- Cult Center: Panopolis and Koptos
- Attributes: In early times Min was a sky-god whose symbol was a thunderbolt. His title was Chief of Heaven. Well into the Middle Kingdom he was identified with the falcon-god Haroeris (Horus the Elder). Above all, Min was worshipped by men as a fertility god, a bestower of sexual powers. He was also seen as a rain god that promoted the fertility of nature, especially in the growing of grain.During the Min festivals that celebrated the beginning of the planting season, we find renderings of pharaohs ceremonially hoeing the ground and watering the fields under the supervision of Min. Likewise at the Min festival that marked the beginning of the harvest season, the pharaoh was seen reaping the grain.Despite his fertility associations, Min was also known as Lord of the Eastern Desert. In this role he was the protector of the caravan routes from his cult center at Koptos to the Red Sea. As the Lord of Foreign Lands he was the protector of nomads and hunters.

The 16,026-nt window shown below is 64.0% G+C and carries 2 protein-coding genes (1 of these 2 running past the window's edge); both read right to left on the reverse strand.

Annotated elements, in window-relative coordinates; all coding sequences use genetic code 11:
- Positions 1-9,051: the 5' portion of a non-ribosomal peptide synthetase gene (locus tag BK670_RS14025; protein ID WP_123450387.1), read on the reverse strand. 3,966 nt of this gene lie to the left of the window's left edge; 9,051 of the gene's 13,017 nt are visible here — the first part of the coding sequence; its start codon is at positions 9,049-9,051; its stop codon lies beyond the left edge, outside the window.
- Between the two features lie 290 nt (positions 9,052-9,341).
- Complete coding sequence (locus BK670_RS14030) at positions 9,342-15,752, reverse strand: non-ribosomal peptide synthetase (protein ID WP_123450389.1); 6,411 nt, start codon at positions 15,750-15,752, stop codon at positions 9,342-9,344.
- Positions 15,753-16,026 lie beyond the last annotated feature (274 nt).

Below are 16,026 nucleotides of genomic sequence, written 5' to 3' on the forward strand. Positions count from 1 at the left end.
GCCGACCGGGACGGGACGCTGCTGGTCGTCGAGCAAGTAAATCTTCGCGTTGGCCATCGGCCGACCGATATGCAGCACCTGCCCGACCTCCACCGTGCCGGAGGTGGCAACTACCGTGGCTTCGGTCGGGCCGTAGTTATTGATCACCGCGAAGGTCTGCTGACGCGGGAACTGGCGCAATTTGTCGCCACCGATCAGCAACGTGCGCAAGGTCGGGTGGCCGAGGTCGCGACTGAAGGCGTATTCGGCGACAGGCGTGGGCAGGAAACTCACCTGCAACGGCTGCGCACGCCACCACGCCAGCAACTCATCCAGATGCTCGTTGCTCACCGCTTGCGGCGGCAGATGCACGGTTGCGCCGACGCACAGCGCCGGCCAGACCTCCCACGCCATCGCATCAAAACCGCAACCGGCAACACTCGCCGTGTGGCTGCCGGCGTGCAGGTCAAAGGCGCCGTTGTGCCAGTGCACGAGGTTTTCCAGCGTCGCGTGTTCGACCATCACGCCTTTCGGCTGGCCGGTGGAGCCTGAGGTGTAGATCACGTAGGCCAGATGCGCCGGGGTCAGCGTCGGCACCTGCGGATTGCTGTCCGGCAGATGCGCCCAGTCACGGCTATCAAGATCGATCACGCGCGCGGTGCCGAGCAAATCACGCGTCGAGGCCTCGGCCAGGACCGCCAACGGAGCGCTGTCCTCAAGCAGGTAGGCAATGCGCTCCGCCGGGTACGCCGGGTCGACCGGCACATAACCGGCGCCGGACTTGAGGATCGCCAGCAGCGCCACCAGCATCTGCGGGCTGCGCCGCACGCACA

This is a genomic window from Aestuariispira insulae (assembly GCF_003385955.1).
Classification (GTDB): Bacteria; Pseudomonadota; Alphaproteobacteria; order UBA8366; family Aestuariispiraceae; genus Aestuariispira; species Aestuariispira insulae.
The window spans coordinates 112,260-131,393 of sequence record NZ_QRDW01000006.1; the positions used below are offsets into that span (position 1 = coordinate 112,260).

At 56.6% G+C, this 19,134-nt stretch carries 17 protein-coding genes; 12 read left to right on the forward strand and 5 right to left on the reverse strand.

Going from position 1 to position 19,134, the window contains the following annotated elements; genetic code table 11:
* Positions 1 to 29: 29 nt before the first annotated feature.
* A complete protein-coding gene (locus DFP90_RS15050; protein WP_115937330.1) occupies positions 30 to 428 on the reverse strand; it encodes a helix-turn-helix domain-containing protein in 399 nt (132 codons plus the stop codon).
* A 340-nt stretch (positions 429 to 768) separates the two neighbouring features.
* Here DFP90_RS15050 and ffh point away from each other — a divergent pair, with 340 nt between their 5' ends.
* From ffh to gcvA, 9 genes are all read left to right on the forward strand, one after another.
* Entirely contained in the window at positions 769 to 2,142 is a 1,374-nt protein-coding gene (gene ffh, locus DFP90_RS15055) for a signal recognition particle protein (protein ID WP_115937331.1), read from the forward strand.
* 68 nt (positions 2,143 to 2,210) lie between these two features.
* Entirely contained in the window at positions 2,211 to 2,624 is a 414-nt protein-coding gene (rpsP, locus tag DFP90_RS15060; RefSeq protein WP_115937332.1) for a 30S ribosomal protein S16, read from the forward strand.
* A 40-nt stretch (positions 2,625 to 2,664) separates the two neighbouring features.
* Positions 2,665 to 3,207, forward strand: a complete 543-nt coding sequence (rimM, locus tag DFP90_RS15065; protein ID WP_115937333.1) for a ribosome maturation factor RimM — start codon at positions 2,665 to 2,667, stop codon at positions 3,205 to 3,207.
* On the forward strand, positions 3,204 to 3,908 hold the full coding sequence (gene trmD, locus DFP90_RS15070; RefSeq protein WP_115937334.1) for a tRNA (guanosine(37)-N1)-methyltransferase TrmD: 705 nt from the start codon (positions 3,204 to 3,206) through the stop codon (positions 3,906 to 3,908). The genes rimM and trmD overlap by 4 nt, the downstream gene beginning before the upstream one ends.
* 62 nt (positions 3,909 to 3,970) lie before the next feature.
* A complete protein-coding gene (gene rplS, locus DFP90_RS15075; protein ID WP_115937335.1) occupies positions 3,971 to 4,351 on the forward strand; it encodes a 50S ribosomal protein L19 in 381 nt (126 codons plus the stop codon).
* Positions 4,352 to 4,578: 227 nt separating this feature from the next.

- Representation: Min was pictured as an bearded, ithyphallic man, with his legs close together. He wore two tall feathers, the same headdress that we find Amun wearing. His arm is raised, holding a whip, or a thunderbolt. In the New Kingdom he was represented as a white bull.
- Relations: Son of Ra or of Shu.
- Other Names: